I used to hate to go to the auto dealership. It was either boring or stressful, depending on the day. Now I look forward to my car’s maintenance appointments. What made the difference? The auto dealer created “experience appointments.”
Let me explain.
My car has a light on the dash when maintenance is required. I don’t have to worry when it’s time. When my appointment is approaching, I get a reminder call or text message. Upon arrival on the day of my appointment, I am greeted by a valet, who drives my car to the waiting queue. I am then escorted to the desk where I can sign-off on any needed repairs.
Then I’ll be invited into the lounge for free coffee and freshly baked chocolate chip cookies. If I request hot cocoa and popcorn instead, those are readily available. Above me are television sets pre-tuned to news and sports channels. A gift shop is next to the lounge for any auto supplies I may need. A central desk is staffed with a friendly person to answer my questions, chat, joke, or take me on a tour. If I prefer to sit in an easy chair and read magazines or the latest newspaper, those are available. If I prefer to leave and walk around the neighborhood, I am assured that all services will continue and I will be notified by phone or text if my input is needed or when the service is complete. This “experience” appointment is never boring and is, in fact, very relaxing.
The concept of the “experience” as a business offer was put forth by Joseph Pine II and James H. Gilmore in their book, The Experience Economy. They suggested that you think of creating a “theater-like” performance for clients to enable them to appreciate great customer service. Will the customers be willing to pay for it? An affirmative example is Starbucks. People will pay much more for coffee, tea or pastries just to be part of “the Starbuck’s experience.” It’s a place where people enjoy the experience of meeting friends and neighbors, relaxing or reading. College student pay more just to have coffee along with their study group.
Another defining example is from Disney, where a thrilling experience attracts customers and provides a fun-packed experience where everyone is happy. It’s more than a visit. It’s an experience that people will remember. And yes, customers pay a great deal for that experience.
So what’s the difference? Selling a commodity — anyone can do that. There are jars of coffee in every grocery store. Selling a service that is boring or irritating is just something people tolerate — like a quick cup of coffee at the diner. But selling an experience changes the whole package.
I asked some of my veterinary friends how this concept can be applied to veterinary services, where good medical service is often invisible? Can a veterinary practice provide a “theater experience?”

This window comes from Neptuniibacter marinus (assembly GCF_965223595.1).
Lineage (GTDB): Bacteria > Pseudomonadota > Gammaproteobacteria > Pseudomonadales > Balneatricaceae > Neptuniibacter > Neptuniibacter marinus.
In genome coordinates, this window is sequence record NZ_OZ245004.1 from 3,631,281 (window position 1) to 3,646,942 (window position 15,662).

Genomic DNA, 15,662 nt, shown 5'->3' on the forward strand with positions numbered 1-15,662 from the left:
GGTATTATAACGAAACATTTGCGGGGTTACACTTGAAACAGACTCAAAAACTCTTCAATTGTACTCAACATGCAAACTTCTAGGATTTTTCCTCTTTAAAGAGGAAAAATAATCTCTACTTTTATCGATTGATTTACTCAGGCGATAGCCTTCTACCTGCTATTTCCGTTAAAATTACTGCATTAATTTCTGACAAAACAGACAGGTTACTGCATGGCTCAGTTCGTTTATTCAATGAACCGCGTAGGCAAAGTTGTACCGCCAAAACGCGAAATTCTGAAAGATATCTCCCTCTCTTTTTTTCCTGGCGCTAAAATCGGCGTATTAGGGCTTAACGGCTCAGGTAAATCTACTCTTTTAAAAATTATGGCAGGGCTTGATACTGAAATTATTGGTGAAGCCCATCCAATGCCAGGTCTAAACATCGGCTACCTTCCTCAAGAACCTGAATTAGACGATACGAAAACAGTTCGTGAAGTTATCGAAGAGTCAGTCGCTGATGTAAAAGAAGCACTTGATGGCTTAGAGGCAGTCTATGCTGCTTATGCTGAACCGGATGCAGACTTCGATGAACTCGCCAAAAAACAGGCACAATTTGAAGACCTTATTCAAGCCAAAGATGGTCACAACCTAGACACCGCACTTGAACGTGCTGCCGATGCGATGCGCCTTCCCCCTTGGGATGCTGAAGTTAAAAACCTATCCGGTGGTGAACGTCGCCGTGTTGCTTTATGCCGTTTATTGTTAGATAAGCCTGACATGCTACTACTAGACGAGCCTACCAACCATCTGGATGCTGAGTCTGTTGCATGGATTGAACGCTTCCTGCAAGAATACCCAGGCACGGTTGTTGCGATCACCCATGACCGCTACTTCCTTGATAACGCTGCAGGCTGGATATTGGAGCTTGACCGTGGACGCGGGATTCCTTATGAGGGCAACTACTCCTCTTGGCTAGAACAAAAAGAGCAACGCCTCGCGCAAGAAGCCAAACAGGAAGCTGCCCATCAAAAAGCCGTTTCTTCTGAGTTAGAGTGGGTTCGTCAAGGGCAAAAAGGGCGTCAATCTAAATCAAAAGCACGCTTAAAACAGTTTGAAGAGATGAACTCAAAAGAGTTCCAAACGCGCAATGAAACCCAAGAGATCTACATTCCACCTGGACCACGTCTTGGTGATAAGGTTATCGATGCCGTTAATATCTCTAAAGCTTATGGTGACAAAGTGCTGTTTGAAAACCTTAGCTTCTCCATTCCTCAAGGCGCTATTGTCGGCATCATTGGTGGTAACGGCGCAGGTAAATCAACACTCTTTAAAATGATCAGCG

One of my colleagues referred me to Dr. Fred Lee, the author who wrote, If Disney Ran Your Hospital: 9 1/2 Things You Would Do Differently. He would say, “yes.”
He is a hospital executive who became a Disney cast member in order to understand the “Disney experience,” and how it might apply to hospital care. He returned to his medical practice with a new awareness of what people dislike about hospitals — the smell, the waits, the anxiety of the unknown and the billing. He asked, “what could hospital service do to make the visit more comfortable for our customers?”
Dr. Lee reasoned that the competition is not the hospital nearby; it is any place customers have experienced good service — maybe the beauty salon, or maybe the auto dealership. So, he said we need to figure out what our clients need and want and then provide those needs and wants combined with memorable experiences that cause them to return to us when those needs return.
With that question in mind, I looked for veterinary practices that appear to have answered Lee’s question and implemented Pine and Gilmore’s steps to make their veterinary services a theatrical performance that provides memorable experiences:
First step: create a theme. Look at your vision and mission statements. Do they respond to the needs and wants of your clients? If so, select the words that set your practice apart. Maybe you want your clients to know you as a “fear free” practice, or “always available” or “low cost — high quality.”
Maureen Casey, the client care coordinator at Metzger Animal Hospital in Central Pennsylvania told me that when their hospital went to a full 24-hour practice without charging extra for emergency service. They adopted the tagline, “Same great care. Same great price.”
Second step: Create scripts. Imagine that all of your teammates are actors on a stage. All of the veterinarians I spoke to said that they want all of their team members to communicate their theme — when they answer the phone, greet clients or chat about the practice with their friends.
Third step: design your “set.” Pine and Gilmore said that your venue should repeat and reinforce your theme. For veterinarians, that means that signs and videos in the front room should never contradict your theme. Nan Boss has “staged” her venue to reinforce her Grafton, Wis., clinic’s name: “Best Friends Veterinary Center.” She says that the welcoming aroma of homemade snacks in the waiting room not only is a “friendly experience,” but it masks any urine or medicinal order.
Fourth step: Create a structure to enable your theme to come alive with memorable experiences. What is the first impression your clients have when they visit your practice? A receptionist, who is free to call the client and pet by name, perhaps? And what is the last experience they will remember? A staff member helping a client and pet out to the car, perhaps?
You, too, can create an experience that is comfortable and memorable.